Groundbreaking changes to the municipal waste management system are increasingly closer
On 21 May 2019, the Council of Ministers began considering the draft amendment to the Act of 13 September 1996 on Maintaining Cleanliness and Order in Communes and certain other acts (Journal of Laws of 2018, item 1454, hereinafter referred to as “the Act”).
The explanation of the Act states that the main assumptions underpinning the proposed changes result from recommendations contained in the National Waste Management Plan 2022.
Particular attention should be paid to proposed amendments to the Waste Act of 14 December 2012 (i.e. the Journal of Laws of 2019, item 701, as amended) concerning the operation of regional municipal waste management systems, which are undoubtedly groundbreaking.
Departing from the Regionalization of Municipal Waste Treatment Facilities
The first revolutionary change is the planned departure from the principle of regionalization. The draft amendment envisages that it will be possible to transfer bio-waste, unsegregated (mixed) municipal waste and sorting residues, and also waste arising from the mechanical and biological treatment of municipal waste to facilities located throughout the country. To date, it has only been possible to transfer waste within the borders of waste management regions, as specified in the regional waste management plan (RWMP).
New definition of Regional Municipal Waste Treatment Facilities
The proposed amendment also redefines municipal waste treatment facilities. The new definition deems such a facility to be a facility specified in the RWMP which uses the best available techniques (as referred to in art. 207 of the Environmental Law Act of 27 April 2001) or technology (as referred to in art. 143 of this Act) and which provides: (i) the mechanical and biological treatment of unsegregated (mixed) municipal waste and the separation from unsegregated municipal waste of elements which, wholly or partially, are suitable for recovery[ST1] , or (ii) the storage of waste generated during the mechanical and biological treatment of unsegregated (mixed) municipal waste and residues from municipal waste sorting.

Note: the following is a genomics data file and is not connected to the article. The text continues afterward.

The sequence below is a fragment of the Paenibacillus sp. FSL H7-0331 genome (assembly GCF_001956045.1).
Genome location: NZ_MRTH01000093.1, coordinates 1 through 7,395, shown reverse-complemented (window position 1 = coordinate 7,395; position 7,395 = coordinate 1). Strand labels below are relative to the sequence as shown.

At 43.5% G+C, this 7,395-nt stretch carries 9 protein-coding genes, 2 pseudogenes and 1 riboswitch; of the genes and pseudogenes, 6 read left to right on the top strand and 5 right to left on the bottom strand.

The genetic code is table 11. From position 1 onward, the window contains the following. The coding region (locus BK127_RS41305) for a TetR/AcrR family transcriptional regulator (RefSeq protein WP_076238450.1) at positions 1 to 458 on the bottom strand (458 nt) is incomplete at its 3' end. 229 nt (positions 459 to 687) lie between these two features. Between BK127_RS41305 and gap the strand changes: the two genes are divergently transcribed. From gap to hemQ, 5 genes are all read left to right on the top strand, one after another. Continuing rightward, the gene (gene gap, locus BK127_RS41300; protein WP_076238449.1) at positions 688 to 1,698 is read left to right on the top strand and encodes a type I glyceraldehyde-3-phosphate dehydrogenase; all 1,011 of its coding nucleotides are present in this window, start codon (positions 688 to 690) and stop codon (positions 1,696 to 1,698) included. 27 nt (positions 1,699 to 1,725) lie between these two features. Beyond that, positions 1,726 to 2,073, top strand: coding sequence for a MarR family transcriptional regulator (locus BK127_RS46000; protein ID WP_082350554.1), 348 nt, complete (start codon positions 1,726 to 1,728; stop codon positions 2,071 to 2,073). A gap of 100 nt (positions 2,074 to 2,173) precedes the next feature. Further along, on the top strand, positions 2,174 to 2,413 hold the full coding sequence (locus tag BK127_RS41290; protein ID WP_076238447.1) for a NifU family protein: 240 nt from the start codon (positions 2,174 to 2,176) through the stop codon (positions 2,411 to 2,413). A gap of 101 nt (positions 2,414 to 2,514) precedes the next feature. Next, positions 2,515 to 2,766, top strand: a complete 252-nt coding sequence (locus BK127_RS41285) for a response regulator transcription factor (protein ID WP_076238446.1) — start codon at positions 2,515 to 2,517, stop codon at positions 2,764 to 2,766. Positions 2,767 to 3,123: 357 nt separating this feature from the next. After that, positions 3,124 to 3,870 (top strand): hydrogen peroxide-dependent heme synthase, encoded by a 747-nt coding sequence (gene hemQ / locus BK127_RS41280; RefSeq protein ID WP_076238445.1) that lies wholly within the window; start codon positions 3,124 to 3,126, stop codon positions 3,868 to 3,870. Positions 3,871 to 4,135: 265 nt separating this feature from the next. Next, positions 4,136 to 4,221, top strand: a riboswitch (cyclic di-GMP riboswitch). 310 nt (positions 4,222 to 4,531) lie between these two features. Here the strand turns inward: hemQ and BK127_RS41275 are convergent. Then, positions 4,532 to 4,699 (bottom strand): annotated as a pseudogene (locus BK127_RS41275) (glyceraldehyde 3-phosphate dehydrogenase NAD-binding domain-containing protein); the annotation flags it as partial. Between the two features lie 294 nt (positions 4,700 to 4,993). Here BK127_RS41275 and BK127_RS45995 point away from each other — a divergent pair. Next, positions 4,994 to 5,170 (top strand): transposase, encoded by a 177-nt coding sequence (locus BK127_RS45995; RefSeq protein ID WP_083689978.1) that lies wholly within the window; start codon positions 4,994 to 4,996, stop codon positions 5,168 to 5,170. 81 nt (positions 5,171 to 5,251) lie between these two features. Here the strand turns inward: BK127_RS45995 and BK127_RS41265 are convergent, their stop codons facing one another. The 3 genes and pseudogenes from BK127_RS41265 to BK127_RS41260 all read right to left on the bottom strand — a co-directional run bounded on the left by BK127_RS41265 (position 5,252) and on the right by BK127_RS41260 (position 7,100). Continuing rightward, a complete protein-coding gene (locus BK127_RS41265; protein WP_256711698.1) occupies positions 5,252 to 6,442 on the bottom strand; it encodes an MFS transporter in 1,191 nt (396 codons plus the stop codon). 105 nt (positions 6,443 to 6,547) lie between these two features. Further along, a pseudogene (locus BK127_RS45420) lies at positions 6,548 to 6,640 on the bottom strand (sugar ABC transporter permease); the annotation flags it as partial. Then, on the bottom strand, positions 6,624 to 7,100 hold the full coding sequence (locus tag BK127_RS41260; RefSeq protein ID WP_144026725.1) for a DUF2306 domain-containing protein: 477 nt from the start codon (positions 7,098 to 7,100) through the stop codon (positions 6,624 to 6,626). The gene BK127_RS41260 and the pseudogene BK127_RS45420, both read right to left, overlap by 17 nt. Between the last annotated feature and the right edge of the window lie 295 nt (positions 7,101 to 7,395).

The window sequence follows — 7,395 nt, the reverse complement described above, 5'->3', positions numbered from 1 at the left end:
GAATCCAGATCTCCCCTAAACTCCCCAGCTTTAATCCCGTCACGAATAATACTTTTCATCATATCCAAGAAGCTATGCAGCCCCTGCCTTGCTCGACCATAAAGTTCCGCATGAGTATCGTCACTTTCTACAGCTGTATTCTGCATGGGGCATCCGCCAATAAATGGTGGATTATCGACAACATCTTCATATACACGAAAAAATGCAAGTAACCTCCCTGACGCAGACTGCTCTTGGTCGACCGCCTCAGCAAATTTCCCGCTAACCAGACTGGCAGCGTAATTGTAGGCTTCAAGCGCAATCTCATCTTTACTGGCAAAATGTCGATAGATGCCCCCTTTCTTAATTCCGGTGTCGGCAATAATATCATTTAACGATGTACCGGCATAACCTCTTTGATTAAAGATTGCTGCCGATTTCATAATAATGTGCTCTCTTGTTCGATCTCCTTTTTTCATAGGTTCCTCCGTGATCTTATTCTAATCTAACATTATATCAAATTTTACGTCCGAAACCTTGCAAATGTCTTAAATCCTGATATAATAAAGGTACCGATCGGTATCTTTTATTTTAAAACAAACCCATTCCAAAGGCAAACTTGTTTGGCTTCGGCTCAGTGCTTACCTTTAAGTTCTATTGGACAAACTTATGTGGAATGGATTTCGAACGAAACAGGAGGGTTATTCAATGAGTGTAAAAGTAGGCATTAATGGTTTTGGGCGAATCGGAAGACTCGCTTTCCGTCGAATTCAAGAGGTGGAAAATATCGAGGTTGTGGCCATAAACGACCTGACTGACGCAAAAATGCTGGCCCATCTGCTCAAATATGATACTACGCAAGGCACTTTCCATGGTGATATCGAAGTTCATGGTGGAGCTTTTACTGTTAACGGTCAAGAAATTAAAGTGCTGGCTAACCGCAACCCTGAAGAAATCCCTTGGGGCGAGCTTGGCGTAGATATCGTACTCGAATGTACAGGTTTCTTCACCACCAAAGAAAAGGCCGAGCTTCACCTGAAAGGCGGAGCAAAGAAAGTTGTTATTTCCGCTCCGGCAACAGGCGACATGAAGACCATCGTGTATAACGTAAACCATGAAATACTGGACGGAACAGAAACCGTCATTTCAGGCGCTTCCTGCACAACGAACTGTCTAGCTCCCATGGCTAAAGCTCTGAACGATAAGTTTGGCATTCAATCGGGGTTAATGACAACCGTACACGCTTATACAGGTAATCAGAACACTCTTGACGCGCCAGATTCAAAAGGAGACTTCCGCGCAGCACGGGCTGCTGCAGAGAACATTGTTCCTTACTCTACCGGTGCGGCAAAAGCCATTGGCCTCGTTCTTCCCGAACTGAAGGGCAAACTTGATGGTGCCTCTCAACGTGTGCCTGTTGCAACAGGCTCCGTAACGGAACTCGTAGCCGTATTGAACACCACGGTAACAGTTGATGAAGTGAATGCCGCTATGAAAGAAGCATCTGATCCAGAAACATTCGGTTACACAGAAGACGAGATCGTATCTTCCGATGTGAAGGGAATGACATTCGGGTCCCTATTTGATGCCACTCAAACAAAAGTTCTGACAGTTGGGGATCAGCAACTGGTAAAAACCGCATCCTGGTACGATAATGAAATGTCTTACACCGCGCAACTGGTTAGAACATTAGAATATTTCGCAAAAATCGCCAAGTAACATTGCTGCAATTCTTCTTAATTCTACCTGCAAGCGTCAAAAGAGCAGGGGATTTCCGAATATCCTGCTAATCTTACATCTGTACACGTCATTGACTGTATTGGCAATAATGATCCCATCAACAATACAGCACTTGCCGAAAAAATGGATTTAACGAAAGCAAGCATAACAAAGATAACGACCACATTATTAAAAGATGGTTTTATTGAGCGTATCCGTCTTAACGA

The new definition means that RWMPs are no longer required to have sufficient capacity to accept and treat waste from an area inhabited by 120,000 people. It is also worth noting that the status of RWMP will no longer be granted to an entire plant, but only to its individual facilities.
These reforms aim to increase competitiveness and enable smaller mixed municipal waste treatment facilities to operate on the market.
The reforms will also delete existing provisions of the Act which enable supra-regional status to be granted to selected facilities, which is a consequence of departing from the regionalization principle.
Simplifying investments to construct Waste Treatment Facilities
Another important change is the removal of administrative barriers in obtaining decisions required to construct and operate RWMP-status facilities (via the deletion of art. 38a of the Waste Act). The current provisions require that a facility must already be included in the RWMP before it can obtain a decision on environmental conditions, a building permit, an integrated permit or a permit to treat waste.
The proposed reforms will allow facilities to be constructed without being formerly registered in the RWMP. Nonetheless, such registration will still be required in order to finance the construction from public funds.
The reforms also seek to make it possible to obtain financing from EU and national funds for projects to supplement the selective waste collection system, and to obtain financial support for waste recycling facilities, even if they are not included in the RWMP. However, it should be emphasized that this solution is only intended to apply temporarily.
What next for thermal waste treatment?
The proposed reforms include changes to the transfer of unsegregated municipal waste for treatment in waste incinerators. It will be prohibited to send for thermal treatment any unsegregated municipal waste from communes that have failed to implement regulations concerning the detailed method for selectively collecting certain waste types (i.e. by failing to fulfill the condition in art. 9e par. Id of the Maintaining Cleanliness and Order in Communes Act of 13 September 1996). The provisions would enter into force on 30 June 2021.
These are merely some of the proposed reforms which the Ministry of Environment believes will contribute to limiting price increases for waste management and increasing competitiveness on markets connected with municipal waste management.